Friday, February 6, 2015

Pidgin v. creole v. patois

Here's an article outlining the difference between the three terms.


Joe D said...

Regarding pigdin, I asked my friend from Venezuela today if there was a significant difference between Venezuelan Spanish and Spanish Spanish. He replied that Venezuelan Spanish had been heavily influenced by English, and gave me a few examples of ways in which Spanish had been morphed to help the Venezuelans and the Europeans communicate. He noted that he found Venezuelan Spanish easier to use than the Spanish Spanish (I believe he's fluent in both dialects) because of the amount he has used English in his life.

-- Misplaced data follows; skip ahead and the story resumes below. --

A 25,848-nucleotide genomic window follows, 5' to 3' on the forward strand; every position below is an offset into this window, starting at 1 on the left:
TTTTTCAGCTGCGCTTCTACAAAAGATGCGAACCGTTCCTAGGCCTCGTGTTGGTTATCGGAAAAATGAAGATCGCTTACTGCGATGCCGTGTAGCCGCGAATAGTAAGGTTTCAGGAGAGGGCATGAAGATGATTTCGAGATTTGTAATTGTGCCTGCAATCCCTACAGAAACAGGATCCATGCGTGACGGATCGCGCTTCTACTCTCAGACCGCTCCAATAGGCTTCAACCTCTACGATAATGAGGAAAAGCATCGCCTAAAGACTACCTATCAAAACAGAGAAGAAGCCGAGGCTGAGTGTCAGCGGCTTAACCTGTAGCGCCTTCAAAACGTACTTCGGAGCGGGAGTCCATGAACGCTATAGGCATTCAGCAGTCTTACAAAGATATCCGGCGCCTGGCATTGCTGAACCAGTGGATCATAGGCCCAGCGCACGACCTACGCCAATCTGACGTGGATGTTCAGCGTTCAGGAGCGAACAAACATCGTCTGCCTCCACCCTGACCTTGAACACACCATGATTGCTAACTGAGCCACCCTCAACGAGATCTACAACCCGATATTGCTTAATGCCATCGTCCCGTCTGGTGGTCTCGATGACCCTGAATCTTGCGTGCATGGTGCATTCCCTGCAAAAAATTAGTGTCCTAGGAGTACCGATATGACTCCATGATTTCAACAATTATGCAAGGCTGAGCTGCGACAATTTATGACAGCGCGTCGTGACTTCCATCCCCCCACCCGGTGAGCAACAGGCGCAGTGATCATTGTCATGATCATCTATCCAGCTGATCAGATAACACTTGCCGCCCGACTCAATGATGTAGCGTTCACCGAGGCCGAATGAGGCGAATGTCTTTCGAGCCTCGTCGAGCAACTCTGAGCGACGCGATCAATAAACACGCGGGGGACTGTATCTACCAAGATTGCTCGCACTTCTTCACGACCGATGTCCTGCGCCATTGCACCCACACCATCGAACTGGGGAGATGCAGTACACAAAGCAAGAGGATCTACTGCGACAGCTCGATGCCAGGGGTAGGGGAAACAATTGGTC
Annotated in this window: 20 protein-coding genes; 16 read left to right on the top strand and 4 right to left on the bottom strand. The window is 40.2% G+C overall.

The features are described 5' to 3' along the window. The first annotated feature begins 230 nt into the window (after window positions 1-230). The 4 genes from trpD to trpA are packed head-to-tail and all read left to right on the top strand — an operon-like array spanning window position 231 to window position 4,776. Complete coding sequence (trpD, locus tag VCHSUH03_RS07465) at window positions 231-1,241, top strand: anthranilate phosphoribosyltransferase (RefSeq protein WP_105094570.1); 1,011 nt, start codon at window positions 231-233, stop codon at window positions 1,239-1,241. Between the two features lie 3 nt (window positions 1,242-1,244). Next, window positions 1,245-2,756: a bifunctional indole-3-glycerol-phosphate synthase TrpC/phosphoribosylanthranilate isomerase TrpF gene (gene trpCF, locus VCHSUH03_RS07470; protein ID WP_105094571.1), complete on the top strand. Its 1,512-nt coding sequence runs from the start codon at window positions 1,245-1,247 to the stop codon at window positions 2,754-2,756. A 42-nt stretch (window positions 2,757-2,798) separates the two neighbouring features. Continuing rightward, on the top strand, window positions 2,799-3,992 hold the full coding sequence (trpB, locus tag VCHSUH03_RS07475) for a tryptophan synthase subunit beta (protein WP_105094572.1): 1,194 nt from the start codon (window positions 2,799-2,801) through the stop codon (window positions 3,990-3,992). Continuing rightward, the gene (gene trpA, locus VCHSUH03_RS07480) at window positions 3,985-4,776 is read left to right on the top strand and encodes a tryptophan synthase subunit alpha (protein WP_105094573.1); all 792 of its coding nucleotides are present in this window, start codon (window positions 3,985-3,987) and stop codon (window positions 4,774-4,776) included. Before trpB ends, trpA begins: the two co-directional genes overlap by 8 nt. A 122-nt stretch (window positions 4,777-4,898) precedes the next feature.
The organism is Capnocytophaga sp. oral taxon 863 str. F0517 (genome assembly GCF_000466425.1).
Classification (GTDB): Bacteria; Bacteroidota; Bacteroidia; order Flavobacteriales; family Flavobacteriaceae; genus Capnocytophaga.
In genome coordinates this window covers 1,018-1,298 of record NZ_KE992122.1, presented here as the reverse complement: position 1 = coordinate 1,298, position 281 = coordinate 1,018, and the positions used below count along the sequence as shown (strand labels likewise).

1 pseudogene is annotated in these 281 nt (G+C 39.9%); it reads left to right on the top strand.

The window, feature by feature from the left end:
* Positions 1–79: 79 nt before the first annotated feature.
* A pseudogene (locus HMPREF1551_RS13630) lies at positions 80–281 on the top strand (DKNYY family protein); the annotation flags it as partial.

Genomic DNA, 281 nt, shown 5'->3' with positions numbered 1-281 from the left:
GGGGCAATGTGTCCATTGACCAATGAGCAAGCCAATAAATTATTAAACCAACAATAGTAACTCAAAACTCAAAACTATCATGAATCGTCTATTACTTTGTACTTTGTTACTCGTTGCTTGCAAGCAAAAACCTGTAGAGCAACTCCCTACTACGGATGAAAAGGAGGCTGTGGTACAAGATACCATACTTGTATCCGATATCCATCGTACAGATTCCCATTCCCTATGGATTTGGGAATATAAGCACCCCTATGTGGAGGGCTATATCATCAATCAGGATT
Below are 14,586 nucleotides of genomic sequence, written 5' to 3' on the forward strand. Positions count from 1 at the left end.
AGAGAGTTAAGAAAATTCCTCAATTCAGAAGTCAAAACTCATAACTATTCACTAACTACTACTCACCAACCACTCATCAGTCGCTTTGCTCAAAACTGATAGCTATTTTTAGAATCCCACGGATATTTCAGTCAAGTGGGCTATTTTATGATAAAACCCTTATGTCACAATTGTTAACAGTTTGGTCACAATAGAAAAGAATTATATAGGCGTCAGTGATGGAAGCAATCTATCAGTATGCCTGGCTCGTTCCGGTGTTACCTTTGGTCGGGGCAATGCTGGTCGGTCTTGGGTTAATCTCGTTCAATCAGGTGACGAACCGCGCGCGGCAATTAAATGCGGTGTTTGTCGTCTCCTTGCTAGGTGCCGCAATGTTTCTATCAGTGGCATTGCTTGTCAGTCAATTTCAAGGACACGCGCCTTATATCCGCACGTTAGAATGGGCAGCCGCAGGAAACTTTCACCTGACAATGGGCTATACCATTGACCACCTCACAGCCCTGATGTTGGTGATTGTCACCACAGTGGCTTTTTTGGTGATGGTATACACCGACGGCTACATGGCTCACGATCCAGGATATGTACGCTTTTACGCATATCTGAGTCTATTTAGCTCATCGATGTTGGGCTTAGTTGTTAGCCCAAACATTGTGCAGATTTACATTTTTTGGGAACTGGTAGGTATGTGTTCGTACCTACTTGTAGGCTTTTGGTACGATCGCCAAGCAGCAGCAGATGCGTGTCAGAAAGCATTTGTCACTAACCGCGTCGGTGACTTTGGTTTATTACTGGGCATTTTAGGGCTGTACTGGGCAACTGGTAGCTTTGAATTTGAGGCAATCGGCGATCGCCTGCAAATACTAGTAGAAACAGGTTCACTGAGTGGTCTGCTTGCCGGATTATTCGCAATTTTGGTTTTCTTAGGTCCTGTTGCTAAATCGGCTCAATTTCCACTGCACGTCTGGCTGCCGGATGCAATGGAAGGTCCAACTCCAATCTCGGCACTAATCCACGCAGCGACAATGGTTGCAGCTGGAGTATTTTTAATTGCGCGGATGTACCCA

Sri Korrapati said...

It's funny that every time the tv is on in my house, it's an Indian soap opera or the Indian news #tv9. Whenever it's on I understand what they're saying, but a lot of what they say are English words. The language Telugu has combined with English in vernacular, similar to Venezuelan Spanish perhaps. Basically, if you want to say a word in English because you don't know the word in Telugu all you have to do is add a u to the end. The same is true for many other Indian languages; English is ingrained into the language as a whole.